Three key factors in Greece’s bailout deal
Cliff Taylor: Greek growth will be a challenge given higher debt burden from deal
Greek ATMs are running low on cash - the ECB said it would maintain its current level of emergency support but not provide additional funds. Photograph: Christian Hartmann/Reuters
The deal brokered in Brussels in the early hours of yesterday morning followed some 17 hours of talking by EU leaders. Here are the key points:
Concessions from Greece
The Greek government was asked to do more, both in terms of promising additional measures and of introducing some of them as early as tomorrow. The measures fall under a few different headings – additional “austerity” via tax hikes and spending cuts, reforms of the way the Greek economy operates and what might be called “control” measures, giving the EU and the three institutions – the European Commission, the International Monetary Fund and the European Central Bank – an oversight into key parts of running the country and over the disbursement of the proceeds of the sale of Greek assets. The package was extraordinary, beyond what had been discussed to date and resulting from massive pressure on Greece.
The days ahead will show how acceptable this is to the Greek politicians. However, a big issue is what it will mean for the Greek economy. More money is being taken out via tax hikes – for example, in VAT – and spending cuts. These will hit growth. Many of the reform measures may help to improve the economy in the years ahead but will not pay off through growth in the short term. Further budget consolidation was inevitable – sooner or later – but big cuts now, without an immediate move to cut the burden of debt repayment, will prolong recession.
Without growth, Greece’s debt burden will remain unsustainably high and economic problems such as unemployment will increase. Even regaining a semblance of economic stability is now a key challenge. Of course Greek euro exit would itself have caused chaos.
The debt burden
Greece has a very high debt burden, estimated to be about 175 per cent of its GDP. (By comparison, Ireland’s debt peaked at just under 130 per cent of GDP). Greece will now take on some €80 billion in new debt via the bailout programme. Much of this will be used to pay off existing debt, but with an upfront cash requirement to recapitalise the banks, possibly costing up to €25 billion, Greece’s debt looks set to rise further in the short term. Making the debt outlook look sustainable will be a big challenge, particularly as economic growth remains low. The danger is of a continuing cycle of high debt and low growth and ongoing pressure for more cuts and taxes.
Restructuring Greece’s national debt would have improved the economic outlook. Greece would have taken some pain, but with something back on the other side and a clearer signal of a decisive package. However, the summit statement rules out any debt writedown. It says EU leaders will look at pushing out repayments over a longer period when the programme, if agreed, comes up for its first review in a few months’ time. But big extensions would be needed to make a difference to the arithmetic.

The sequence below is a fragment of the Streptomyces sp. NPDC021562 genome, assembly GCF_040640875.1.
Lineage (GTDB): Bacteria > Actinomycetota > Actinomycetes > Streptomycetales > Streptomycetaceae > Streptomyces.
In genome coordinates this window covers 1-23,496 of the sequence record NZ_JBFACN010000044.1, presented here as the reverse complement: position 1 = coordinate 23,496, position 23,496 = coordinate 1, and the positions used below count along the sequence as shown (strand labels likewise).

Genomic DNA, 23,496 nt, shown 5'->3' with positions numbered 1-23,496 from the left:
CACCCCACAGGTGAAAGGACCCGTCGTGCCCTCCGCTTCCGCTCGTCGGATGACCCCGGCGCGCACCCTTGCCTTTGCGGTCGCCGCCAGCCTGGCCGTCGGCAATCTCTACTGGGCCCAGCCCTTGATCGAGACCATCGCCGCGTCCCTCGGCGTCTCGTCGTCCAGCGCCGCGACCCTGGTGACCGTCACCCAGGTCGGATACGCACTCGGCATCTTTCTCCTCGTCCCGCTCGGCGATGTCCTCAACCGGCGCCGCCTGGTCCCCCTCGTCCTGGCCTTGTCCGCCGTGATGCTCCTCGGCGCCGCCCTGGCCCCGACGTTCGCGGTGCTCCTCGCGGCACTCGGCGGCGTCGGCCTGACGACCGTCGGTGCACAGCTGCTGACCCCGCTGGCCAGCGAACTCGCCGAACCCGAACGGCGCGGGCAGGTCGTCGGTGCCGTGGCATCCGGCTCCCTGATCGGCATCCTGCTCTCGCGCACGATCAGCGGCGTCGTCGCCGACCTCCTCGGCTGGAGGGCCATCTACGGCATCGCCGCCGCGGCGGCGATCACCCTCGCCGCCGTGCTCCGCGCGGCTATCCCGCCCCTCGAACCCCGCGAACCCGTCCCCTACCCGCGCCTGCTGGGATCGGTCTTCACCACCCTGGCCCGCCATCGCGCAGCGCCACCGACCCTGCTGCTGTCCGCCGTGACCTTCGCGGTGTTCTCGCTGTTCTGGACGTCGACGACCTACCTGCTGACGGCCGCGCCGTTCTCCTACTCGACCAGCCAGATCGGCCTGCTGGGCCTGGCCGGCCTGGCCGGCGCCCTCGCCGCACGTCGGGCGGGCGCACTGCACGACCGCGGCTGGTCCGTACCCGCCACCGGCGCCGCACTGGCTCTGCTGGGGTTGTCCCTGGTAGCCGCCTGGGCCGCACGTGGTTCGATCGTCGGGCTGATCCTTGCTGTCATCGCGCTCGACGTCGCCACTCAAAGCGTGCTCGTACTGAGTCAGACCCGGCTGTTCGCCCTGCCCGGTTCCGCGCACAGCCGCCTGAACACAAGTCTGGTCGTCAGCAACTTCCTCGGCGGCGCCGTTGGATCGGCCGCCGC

The statement after the EU council meeting blamed the problems of debt sustainability on the “easing of policies during the last 12 months”. In reality the story goes back much farther to Greek overspending when it joined the euro and an unwillingness when the first bailout deal was done in 2010 to restructure this debt, imposing losses on lenders as well as the budget.
The spectre of financial collapse was a key issue in the Greek concessions. But getting the banking sector back up and running is now a huge challenge, even within a programme. The first problem is a cash crunch. The ECB yesterday said it would maintain its current level of emergency support to the Greek banking system but not provide additional funds.
More funds will be needed at some time in the coming days if banks are not to run completely out of cash and be threatened with collapse. Reports last night said that the ECB will agree to release more cash in the weeks ahead, given that this would be effectively underwritten by €10 billion being made available immediately by the new EU rescue fund to address problems in the Greek banking sector. This way the ECB’s exposure is being effectively guaranteed by EU governments.
However, lurking now in the background is the need to recapitalise the banks – in other words, to inject more cash into their balance sheets to account for existing losses on their loan books and keep a safety buffer. Half the €50 billion due to be raised by Greece from the sale of key assets will be put into a special fund and used to repay this bank recapitalisation bill. It remains to be seen whether this €50 billion target can be met, given the lack of specifics about what these assets are.
Whatever happens, it will take months to reopen the banks in full and mergers and restructuring will be part of the mix. An assessment of capital needs will not take place until after the summer and in the meantime it is not clear how much funding the ECB will supply, given its rules, which do not require it to provide funds to banks that are insolvent.
Without a functioning banking system the economy will head further downhill.